Centro de Documentação da PJ
Analítico de Periódico

CD 335
HIRANO, Manabu, e outro
FIMAR [Recurso electrónico] : fast incremental memory acquisition and restoration system for temporal-dimension forensic analysis / Manabu Hirano, Ryotaro Kobayashi
Forensic Science International: Digital Investigation, Vol. 46 (September 2023), p. 16
Ficheiro de 2,23 MB em formato PDF.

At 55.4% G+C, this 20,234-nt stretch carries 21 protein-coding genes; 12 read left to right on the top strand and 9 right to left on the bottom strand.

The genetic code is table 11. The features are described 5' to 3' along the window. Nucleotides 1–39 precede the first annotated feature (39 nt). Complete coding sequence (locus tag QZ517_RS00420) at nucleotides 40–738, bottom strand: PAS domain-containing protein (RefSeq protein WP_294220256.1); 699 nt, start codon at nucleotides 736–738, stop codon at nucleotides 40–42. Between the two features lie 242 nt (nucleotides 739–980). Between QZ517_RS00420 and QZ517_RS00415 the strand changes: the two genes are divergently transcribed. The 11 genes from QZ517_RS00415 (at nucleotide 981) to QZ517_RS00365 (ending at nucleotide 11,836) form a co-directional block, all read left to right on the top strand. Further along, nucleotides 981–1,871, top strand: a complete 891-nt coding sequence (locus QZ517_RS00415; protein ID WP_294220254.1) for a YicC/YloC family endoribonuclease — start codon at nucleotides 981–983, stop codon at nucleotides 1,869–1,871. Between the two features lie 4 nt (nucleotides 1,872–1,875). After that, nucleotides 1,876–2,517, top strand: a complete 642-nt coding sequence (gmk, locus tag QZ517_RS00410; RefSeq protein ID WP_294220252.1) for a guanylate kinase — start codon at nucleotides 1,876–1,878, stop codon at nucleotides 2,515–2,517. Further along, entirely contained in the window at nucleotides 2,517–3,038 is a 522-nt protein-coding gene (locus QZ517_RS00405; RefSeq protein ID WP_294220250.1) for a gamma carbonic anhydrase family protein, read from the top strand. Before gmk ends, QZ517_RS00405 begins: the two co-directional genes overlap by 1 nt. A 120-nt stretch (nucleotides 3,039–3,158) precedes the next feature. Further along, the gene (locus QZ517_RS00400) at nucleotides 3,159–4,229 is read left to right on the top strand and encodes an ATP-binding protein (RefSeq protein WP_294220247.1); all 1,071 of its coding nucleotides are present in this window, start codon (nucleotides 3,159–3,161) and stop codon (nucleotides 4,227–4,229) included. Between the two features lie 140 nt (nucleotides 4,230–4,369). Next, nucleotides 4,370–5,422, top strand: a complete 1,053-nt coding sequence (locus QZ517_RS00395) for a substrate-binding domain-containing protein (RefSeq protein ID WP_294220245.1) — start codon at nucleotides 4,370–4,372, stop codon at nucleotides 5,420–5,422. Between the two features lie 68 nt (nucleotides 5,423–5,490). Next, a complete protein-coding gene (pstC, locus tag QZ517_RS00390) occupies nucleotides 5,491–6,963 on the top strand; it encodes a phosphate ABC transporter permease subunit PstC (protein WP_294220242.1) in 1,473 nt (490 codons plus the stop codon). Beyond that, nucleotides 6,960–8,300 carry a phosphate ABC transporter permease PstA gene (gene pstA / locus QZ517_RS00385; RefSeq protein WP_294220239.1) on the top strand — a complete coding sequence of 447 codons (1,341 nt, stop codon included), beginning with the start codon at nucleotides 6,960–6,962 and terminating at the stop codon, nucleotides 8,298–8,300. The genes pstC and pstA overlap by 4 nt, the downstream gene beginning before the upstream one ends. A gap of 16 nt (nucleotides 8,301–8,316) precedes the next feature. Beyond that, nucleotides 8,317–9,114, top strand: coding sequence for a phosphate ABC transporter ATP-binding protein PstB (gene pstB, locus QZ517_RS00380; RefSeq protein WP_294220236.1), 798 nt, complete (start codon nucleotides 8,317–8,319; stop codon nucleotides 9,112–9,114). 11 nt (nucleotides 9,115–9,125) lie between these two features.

Recent advances in anti-forensic techniques, including encryption, obfuscation, and kernel-structure manipulations, make conventional storage, network, and memory forensics difficult. For example, the code of packed malware is encrypted on storage, network packets, and system RAM to hide its existence; it appears briefly in plain text on the system RAM during its execution phase. Memory forensics, therefore, has been a vital component of today's digital forensics. Conventional memory acquisition techniques, however, capture only the current state of a system RAM; if the timing of the acquisition is late, the evidence could be lost forever. Since the state-of-the-art anti-forensic attacks leave only the slightest evidence for the shortest time, finer temporal acquisition and analysis are needed. This paper presented a Fast Incremental Memory Acquisition and Restoration (FIMAR) system that enables us to acquire multiple memory snapshots (i.e., memory dumps) over time and to construct a timeline of past activities on a computer. A thin hypervisor and its Second Level Address Translation (SLAT) were used to track memory page changes and to obtain atomic memory snapshots. The hash calculation of 4 KiB chunks was used to detect updated parts of the system RAM to reduce the transfer size. We implemented the incremental memory acquisition algorithms using a thin hypervisor called BitVisor. Finally, we tested the developed FIMAR system to analyze BlueSky ransomware with anti-forensic logic. The developed FIMAR system improved the atomicity of memory snapshots using TLB shootdown and considering per-core Extended Page Tables (EPTs) compared to previous hypervisor-based memory acquisition systems.